Based on these facts, this Court adopts the report and recommendation of the Magistrate Judge and holds that the three year statute of limitations applicable in section 1983 claims was not tolled during the period from May 1990 to October 1993. Accordingly, the Court concludes that this lawsuit is time barred, and the defendants' motion for judgment on the pleadings dismissing the Complaint is granted.

 Parenthetically, the Court notes that the plaintiff attempts to obviate the Magistrate Judge's report and recommendation on the ground that it applies a higher standard than that required under McCarthy. Specifically, Wenzel contends that Magistrate Judge Pohorelsky relied on Yannon v. RCA Corp., 131 A.D.2d 843, 517 N.Y.S.2d 205 (2d Dep't 1987) (finding that CPLR section 208 applies where the plaintiff suffered from "presenile dementia" which was so severe that he could not tie his shoes or add two numbers together and had suffered from permanent cognitive and memory impairment) and Bowles v. State of N.Y., 208 A.D.2d 440, 617 N.Y.S.2d 712 (1st Dep't 1994) (finding CPLR section 208 applicable where the plaintiff suffered from mental retardation and a "dangerous mental disorder" and had been a ward of the state in a mental facility for five years) to create an unnecessarily stringent threshold requirement that the mental disability at issue be "truly severe." The Court disagrees. The report and recommendation relies on Yannon and Bowles not to create an artificially high standard for applyinq CPLR section 208, but rather to illustrate the narrow interpretation of section 208 which the courts are to apply. Accordingly, the report and recommendation's reliance on Yannon and Bowles was appropriate.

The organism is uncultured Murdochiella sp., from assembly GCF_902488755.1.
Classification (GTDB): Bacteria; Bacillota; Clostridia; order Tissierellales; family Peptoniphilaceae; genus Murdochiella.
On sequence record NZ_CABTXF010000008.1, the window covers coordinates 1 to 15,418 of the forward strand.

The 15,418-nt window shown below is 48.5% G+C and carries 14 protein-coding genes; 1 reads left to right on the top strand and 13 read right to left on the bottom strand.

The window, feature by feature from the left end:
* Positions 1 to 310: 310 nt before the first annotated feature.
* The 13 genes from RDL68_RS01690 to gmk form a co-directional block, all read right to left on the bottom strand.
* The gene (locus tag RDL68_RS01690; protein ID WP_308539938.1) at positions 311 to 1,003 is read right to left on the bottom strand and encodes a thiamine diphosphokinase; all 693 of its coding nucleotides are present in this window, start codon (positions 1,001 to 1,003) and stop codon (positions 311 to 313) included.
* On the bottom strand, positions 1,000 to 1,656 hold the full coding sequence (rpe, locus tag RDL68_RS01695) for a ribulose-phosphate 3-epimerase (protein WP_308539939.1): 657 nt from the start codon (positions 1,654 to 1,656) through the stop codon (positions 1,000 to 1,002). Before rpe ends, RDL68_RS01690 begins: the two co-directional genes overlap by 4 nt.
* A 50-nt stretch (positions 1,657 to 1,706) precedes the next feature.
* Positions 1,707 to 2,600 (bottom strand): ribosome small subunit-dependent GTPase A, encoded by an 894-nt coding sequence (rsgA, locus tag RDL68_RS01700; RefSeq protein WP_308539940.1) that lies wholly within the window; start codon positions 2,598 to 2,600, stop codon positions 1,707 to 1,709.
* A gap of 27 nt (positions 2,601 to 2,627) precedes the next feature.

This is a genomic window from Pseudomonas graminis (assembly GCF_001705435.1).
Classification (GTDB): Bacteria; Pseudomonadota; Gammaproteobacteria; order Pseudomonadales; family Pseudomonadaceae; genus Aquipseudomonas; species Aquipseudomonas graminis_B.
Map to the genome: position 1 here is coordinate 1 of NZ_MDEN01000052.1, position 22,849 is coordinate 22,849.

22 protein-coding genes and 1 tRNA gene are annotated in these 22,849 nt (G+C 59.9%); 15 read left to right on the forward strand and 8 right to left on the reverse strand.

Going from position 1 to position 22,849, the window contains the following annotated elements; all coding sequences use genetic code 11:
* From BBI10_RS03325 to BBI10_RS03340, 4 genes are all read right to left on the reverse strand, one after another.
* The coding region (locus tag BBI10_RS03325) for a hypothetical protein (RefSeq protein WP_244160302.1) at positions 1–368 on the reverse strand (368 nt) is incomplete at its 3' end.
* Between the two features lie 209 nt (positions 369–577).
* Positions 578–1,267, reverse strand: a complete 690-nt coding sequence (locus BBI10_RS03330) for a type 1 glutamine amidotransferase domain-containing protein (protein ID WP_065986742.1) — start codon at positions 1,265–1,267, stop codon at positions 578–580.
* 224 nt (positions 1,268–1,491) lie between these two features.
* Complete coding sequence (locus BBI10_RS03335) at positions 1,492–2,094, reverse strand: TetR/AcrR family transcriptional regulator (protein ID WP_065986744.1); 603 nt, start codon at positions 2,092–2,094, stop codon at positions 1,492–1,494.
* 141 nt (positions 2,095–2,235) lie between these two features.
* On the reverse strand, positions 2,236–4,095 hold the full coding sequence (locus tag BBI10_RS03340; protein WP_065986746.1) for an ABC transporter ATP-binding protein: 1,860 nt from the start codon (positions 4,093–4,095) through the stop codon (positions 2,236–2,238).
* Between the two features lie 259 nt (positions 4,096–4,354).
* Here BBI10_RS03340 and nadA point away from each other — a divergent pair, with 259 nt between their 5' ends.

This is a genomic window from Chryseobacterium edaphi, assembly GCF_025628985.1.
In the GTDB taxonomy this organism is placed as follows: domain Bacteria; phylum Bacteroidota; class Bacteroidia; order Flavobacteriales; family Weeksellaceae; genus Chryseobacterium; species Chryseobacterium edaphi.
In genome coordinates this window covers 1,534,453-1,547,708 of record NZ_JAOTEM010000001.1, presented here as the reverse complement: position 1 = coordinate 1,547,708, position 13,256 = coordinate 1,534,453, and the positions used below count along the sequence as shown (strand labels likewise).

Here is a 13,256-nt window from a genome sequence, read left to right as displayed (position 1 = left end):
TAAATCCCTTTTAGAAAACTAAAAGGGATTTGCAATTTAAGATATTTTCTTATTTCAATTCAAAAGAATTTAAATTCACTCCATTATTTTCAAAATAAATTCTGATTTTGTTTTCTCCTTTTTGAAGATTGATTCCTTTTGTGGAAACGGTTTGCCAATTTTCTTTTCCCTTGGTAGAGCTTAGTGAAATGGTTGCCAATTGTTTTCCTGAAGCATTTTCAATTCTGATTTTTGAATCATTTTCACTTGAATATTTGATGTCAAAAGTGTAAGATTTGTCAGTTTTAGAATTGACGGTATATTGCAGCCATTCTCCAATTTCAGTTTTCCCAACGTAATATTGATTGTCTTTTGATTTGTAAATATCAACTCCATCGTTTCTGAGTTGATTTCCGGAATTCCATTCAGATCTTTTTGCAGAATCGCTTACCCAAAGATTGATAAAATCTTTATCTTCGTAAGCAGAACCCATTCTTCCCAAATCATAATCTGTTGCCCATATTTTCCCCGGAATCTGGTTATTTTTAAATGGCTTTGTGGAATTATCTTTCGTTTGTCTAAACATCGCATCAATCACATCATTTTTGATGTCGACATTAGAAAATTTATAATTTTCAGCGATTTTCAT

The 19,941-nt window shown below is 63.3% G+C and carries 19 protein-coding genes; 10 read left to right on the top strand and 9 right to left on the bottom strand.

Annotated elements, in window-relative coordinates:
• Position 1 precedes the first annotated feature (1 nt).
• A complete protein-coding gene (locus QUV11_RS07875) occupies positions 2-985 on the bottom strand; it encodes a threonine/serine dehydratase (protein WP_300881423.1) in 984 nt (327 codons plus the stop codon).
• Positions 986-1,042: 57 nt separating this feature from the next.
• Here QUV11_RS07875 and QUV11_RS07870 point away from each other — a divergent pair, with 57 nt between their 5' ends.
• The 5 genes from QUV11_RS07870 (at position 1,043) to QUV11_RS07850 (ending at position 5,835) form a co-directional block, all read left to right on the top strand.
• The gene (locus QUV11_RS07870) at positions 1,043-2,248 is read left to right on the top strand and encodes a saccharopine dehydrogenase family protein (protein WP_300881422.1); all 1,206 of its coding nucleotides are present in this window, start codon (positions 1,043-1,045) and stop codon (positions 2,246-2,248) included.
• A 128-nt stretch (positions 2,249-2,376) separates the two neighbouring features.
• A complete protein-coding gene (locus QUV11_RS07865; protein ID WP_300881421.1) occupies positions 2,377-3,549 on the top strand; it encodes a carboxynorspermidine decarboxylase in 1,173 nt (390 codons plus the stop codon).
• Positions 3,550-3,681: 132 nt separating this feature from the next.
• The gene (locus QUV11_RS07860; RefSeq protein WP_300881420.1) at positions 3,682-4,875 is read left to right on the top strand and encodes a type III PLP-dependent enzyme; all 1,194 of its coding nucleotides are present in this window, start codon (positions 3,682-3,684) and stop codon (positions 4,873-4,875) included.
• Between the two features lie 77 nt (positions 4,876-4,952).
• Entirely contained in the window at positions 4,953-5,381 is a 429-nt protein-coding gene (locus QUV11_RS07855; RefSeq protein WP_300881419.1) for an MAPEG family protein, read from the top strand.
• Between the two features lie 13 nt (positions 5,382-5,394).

IV. Conclusion

 After reviewing the submissions of both parties, and for the reasons set forth above, it is hereby

 ORDERED, that the report and recommendation of United States Magistrate Judge Viktor V. Pohorelsky, dated October 17, 1995 is confirmed; it is further

 ORDERED, that the defendants' motion for judgment on the pleadings dismissing the Complaint is granted; and it is further

 ORDERED, that the Clerk of the Court close this case.

 Dated: Uniondale, New York

 February 14, 1996

 Hon. Arthur D. Spatt

 United States District Judge

19960214